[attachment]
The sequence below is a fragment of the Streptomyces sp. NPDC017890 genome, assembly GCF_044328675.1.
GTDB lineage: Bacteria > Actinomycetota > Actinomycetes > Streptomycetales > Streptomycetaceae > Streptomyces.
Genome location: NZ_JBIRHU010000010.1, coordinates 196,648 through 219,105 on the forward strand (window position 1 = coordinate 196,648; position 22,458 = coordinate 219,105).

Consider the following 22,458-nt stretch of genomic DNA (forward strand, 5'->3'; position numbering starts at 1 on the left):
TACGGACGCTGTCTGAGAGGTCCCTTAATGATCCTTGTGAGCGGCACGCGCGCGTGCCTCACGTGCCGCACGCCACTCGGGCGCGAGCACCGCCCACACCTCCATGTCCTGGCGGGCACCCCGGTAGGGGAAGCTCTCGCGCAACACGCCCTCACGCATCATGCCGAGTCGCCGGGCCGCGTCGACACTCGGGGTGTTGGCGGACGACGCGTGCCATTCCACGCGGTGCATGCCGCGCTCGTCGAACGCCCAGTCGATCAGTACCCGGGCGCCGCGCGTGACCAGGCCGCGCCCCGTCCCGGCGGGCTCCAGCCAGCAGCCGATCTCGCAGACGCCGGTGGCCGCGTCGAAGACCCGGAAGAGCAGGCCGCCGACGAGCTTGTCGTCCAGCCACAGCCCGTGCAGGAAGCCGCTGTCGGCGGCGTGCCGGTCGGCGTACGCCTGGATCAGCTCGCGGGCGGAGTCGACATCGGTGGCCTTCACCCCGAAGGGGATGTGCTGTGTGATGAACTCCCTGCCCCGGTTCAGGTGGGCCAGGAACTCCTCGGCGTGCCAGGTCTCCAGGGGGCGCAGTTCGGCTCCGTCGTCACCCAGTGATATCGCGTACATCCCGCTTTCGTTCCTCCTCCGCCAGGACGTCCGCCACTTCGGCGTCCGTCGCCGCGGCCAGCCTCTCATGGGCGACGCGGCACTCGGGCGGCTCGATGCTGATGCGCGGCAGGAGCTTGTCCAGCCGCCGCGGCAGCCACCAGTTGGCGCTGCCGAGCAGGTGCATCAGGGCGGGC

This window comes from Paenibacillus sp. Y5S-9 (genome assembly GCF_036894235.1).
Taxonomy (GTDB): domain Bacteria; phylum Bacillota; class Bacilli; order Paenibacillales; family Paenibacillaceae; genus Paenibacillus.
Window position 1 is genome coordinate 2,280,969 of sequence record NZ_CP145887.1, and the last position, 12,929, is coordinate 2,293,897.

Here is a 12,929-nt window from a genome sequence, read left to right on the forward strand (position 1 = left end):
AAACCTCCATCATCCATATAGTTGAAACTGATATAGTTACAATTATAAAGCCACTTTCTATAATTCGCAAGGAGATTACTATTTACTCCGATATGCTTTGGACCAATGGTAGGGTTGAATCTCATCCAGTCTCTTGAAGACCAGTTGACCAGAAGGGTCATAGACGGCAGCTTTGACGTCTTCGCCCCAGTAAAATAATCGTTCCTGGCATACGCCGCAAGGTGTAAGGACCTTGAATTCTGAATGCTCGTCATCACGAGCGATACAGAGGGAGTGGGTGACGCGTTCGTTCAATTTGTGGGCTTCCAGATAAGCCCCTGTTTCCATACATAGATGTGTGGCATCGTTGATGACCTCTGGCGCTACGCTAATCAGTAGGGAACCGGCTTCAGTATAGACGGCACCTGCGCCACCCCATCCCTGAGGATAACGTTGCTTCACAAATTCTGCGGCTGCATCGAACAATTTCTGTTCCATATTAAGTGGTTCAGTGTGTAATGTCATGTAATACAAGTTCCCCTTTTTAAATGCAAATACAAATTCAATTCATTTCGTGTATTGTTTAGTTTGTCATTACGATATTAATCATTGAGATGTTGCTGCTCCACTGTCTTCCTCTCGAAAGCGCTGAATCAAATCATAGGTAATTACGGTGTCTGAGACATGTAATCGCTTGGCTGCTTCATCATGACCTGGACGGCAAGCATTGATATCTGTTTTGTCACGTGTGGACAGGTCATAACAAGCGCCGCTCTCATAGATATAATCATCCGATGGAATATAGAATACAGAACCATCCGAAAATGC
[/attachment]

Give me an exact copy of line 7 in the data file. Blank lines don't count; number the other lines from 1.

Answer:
Taxonomy (GTDB): domain Bacteria; phylum Bacillota; class Bacilli; order Paenibacillales; family Paenibacillaceae; genus Paenibacillus.